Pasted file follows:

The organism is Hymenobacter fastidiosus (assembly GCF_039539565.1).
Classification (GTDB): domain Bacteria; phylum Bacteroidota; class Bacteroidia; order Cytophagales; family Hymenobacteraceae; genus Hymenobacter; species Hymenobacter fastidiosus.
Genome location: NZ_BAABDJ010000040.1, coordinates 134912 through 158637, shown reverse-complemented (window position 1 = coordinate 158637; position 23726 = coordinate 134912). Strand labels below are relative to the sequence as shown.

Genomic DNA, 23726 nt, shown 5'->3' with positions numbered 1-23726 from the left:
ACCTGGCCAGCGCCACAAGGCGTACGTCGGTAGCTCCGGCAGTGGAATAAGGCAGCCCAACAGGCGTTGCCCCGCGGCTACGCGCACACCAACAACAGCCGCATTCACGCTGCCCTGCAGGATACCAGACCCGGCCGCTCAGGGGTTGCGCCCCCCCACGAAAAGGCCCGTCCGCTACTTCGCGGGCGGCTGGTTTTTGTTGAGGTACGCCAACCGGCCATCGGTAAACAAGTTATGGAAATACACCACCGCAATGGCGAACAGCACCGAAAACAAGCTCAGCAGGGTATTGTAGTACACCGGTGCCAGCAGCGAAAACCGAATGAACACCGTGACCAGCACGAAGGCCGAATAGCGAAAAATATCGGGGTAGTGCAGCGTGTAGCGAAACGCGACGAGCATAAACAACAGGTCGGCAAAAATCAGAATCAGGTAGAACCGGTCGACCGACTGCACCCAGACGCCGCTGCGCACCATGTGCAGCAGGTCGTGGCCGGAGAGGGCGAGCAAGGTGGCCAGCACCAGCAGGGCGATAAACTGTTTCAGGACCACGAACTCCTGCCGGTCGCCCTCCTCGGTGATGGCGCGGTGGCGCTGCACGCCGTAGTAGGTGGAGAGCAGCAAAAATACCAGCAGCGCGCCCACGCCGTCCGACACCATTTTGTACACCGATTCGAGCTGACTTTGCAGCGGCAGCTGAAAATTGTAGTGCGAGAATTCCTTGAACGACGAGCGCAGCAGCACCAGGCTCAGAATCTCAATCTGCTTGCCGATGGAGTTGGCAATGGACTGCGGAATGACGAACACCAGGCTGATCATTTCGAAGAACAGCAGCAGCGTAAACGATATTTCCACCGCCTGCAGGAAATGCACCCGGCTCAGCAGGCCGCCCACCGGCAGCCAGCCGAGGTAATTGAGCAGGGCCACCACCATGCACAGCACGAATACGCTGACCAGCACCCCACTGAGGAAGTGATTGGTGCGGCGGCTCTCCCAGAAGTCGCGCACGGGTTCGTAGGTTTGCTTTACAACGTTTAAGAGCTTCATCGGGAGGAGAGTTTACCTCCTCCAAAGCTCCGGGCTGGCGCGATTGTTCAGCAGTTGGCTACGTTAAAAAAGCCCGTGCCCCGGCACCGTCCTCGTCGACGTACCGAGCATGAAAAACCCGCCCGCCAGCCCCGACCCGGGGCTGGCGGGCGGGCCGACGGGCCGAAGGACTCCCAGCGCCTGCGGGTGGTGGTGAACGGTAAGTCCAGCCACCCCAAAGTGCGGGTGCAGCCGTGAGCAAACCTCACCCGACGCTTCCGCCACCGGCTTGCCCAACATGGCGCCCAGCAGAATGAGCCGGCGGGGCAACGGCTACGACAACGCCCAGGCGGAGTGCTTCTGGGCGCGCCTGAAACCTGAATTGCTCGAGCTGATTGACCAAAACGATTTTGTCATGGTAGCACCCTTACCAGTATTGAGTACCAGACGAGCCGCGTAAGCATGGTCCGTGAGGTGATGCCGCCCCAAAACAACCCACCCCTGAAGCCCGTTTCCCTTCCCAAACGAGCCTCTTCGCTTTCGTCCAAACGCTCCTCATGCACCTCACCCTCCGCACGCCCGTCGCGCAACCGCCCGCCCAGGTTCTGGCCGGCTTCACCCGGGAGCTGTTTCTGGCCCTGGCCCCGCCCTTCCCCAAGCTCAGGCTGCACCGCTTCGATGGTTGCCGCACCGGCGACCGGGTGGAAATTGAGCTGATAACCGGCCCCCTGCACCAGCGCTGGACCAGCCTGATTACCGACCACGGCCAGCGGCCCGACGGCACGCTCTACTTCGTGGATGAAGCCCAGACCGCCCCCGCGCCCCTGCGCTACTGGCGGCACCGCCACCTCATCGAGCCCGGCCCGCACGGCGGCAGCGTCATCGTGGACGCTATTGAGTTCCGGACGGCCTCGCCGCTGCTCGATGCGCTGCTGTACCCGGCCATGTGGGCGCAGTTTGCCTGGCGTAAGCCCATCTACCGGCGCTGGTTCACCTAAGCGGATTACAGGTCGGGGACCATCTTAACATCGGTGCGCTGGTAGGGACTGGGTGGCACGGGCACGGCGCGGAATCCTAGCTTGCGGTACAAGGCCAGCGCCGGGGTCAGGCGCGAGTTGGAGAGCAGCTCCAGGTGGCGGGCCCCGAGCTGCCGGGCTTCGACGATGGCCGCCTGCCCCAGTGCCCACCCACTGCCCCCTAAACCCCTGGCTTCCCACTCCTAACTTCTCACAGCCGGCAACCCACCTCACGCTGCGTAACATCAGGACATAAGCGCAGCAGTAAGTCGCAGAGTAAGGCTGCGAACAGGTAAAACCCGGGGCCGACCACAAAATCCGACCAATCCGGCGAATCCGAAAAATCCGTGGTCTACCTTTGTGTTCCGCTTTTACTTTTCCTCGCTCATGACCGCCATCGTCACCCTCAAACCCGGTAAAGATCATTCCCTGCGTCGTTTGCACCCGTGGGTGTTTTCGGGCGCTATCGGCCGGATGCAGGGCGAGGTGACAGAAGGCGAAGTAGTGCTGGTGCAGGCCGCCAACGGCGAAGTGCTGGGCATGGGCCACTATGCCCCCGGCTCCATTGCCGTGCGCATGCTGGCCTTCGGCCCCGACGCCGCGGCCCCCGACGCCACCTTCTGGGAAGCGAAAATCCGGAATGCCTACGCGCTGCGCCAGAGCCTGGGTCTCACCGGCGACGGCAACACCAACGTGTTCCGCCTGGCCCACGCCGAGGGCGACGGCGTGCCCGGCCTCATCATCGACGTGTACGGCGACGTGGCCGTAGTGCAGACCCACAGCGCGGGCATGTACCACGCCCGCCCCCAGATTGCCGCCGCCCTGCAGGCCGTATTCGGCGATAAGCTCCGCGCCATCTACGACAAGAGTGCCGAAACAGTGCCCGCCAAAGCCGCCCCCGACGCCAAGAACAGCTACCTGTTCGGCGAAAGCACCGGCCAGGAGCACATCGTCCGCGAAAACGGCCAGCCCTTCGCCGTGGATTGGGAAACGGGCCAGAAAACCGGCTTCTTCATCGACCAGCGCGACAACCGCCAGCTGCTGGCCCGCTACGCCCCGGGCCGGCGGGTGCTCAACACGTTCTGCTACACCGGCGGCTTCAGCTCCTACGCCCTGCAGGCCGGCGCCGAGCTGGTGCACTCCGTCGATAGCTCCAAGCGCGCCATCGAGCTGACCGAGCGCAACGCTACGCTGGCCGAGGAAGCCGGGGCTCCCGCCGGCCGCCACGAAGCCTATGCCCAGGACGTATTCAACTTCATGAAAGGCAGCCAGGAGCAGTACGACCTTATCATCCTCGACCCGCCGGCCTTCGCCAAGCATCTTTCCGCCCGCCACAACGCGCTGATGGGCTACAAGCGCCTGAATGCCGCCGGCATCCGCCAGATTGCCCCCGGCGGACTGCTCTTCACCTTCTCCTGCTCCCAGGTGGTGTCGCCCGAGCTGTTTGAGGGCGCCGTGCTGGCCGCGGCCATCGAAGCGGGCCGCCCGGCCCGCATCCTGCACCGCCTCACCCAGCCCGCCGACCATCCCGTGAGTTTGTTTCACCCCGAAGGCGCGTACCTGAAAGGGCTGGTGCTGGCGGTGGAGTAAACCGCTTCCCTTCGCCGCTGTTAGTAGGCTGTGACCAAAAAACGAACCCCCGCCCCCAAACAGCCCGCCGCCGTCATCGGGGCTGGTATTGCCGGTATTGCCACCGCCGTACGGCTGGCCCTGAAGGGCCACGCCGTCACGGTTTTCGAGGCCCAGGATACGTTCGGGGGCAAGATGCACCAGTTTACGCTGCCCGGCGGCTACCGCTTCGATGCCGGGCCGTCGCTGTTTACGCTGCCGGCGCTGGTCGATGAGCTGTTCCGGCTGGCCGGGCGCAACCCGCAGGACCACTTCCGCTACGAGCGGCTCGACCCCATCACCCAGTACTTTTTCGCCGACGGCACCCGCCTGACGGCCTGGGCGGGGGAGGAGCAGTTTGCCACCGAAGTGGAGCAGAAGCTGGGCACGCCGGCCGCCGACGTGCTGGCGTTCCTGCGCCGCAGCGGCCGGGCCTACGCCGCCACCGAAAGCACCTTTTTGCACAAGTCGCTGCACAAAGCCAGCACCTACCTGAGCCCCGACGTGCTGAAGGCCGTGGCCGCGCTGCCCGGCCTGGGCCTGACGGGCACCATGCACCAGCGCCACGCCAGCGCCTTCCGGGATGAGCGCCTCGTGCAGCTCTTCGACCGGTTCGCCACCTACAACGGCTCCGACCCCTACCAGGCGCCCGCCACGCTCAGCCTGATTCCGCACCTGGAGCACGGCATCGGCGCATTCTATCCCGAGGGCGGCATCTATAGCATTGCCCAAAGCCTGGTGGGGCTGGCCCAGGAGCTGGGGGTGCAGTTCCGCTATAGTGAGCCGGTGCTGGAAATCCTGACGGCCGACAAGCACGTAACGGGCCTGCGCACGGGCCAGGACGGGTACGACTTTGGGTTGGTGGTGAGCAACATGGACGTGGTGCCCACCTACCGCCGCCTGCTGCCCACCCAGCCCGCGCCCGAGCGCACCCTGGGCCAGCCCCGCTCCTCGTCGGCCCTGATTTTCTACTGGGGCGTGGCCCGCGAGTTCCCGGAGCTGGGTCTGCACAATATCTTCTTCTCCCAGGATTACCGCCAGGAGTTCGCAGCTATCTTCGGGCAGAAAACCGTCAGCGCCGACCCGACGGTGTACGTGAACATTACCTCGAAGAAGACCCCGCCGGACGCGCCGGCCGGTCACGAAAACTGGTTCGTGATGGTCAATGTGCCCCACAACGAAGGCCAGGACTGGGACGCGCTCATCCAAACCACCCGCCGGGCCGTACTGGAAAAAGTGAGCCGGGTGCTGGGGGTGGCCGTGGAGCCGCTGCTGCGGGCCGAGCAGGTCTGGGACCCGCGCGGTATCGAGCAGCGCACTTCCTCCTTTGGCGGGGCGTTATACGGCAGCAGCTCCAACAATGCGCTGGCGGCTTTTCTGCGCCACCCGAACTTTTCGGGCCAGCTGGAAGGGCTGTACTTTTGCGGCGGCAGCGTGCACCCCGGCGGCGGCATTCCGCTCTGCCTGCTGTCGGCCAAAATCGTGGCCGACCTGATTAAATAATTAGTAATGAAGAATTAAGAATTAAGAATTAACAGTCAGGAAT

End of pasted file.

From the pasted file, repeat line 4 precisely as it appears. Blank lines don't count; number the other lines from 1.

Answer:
Genomic DNA, 23726 nt, shown 5'->3' with positions numbered 1-23726 from the left: